Another week, another five ways to do something to help improve your situation. This time, it’s less about energy and more about savings across the board. The hike in living costs has a knock on effect across all parts of daily life. The Irish Times recently reported that Bord Gáis Energy have confirmed “the average electricity bill and gas bill is to increase by 27 per cent and 39 per cent respectively from next month” so, here are 5 good habits to form that can help you feel more in control of your outgoings. We’re going to skip telling you not to buy avocado toast or having coffee out, this is a broader offering of suggestions that can have an impact month on month at base level.
1.Use your banking data
Go through your bank statement as if it’s trying to cheat you. Not the most fun task but it pays to go through your statements to see where any fat can be skimmed. Sneaky subscriptions you may have forgotten about, that family may have signed up for or that you don’t see the value in any longer.
Keep a monthly budget. Riding on the back of the bank statement, use your newfound knowledge on what you spend and get to grips with it on a monthly basis.The money management and advice bureau (MABS) has a free budgeting tool that allows you to work out your monthly household spend. They also share lots of money management tips that you might find useful. If you know what you spend, you will have a much stronger grip on your finances.
If you can, open a savings account. If you know your monthly spend and you tend to have something left in the tank each month, set up a direct debit to a savings account. Decide what you can afford to syphon off and let it sit in an account where it can gain interest and more importantly escape yours. If the money is not in your account for daily use, it helps manage the urge to spend and will encourage a deeper understanding of the amount you have to work with every month.
2.Keep an eye on your providers
Switch it up: We touched off this ever so slightly in last week’s blog 5 Ways to Reduce Your Energy Bills. Loyalty doesn’t pay when it comes to your utilities. In fact, your electricity provider is probably taking advantage of you if you’ve been with them for over 12 months. You can save up to €200 if you take the time to shop around each year. If you’re unsure how to start the process visit CRU which will point you in the right direction with some comparison sites. Once you’ve made the move, remember to set that annual alarm to avoid the cost creep.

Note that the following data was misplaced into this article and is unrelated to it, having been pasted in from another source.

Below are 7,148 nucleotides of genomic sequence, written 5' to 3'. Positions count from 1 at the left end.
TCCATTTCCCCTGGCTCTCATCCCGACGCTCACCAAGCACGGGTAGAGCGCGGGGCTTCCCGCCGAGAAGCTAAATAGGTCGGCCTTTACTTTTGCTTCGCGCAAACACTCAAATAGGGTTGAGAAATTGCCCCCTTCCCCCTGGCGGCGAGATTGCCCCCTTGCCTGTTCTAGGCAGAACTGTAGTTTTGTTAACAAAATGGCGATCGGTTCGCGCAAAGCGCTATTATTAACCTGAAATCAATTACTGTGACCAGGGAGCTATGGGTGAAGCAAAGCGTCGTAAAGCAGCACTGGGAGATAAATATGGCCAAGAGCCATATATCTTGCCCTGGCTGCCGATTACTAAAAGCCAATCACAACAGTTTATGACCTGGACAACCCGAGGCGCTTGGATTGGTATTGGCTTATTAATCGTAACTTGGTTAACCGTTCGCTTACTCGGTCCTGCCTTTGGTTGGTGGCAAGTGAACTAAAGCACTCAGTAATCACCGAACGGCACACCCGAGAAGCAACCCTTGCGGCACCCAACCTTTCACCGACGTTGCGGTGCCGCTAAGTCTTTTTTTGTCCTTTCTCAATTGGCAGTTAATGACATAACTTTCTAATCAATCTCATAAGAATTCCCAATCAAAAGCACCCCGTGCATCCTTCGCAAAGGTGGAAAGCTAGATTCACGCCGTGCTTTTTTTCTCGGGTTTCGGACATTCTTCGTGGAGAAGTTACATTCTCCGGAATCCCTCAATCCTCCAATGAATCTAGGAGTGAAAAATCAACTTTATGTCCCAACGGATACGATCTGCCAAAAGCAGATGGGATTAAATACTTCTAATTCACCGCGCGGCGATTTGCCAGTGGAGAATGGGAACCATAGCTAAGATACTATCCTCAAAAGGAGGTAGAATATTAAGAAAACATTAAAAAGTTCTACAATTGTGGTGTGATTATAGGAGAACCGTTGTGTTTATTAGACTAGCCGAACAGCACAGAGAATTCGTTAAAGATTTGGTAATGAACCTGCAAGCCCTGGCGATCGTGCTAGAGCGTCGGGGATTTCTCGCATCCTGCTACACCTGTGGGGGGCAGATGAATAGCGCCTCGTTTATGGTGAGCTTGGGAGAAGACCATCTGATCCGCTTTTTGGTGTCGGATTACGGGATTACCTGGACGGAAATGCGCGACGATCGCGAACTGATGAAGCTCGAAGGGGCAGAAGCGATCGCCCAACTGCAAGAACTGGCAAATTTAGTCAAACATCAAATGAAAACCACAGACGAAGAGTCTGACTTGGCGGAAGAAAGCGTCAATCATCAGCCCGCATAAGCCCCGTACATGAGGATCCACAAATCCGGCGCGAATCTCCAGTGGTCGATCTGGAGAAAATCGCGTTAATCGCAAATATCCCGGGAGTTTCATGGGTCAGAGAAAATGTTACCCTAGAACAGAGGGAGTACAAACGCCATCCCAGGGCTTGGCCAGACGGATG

The same can also be said for your insurance policies. Look at what’s included/excluded – what do you need? What’s relevant to your life and circumstances. Is your policy answering it accurately or are there excesses there?
Are you at the end of your contract with your mobile phone company? If so, opting for a sim only plan can really reduce your mobile spend.
And what about your bank? We tend to lock in to banks in a familial way but times have changed and in some instances, so have bank charges. If you’ve been caught with reviewed, upwardly mobile fees it might be time to jump ship. Look at what’s out there and don’t worry, it’s not as big a task as it might initially seem.
3.That Means All Your Providers…
According to an Irish Times article ‘Spend Less and Better’ (you can delve into that for a few more saving challenges) mortgage broker and managing director of doddl.ie Martina Hennessy maintains that there are thousands of euros of annual savings to be made for those who take the time and overcome the notional complexity of switching mortgages.
4.Separate Your Needs and Wants
We’ll call this point the pulpit point. I know we said we’d skip the modern adage ‘stop eating avocado toast’ but the underlying and sound advice is that we can make alternative choices in some instances. For a lot of people, there are habitual small spends that add up but don’t add all that much to levels of contentment. If the pressure is on, then we’re at a point where we need to forsake some instances of frivolity in favour of financial security. Giving up your daily coffee shop coffee doesn’t mean you’ll be buying a house next year but it could save you upwards of €1,000. Pick your battles, spend less and spend better.
5.Invest if you can
This is the spend to save section and it’s for those who are in a position to do so. If you’re in a position to invest now to assist long term, look at sustainable energy options. While this can hurt finances short term, it helps reduce your outgoings long term and in some instances allows you to avoid the fluctuations of traditional energy providers. Solar energy is a great candidate on this count.
While researching this particular article we found a number of websites particularly useful so we thought we’d list them here for ease
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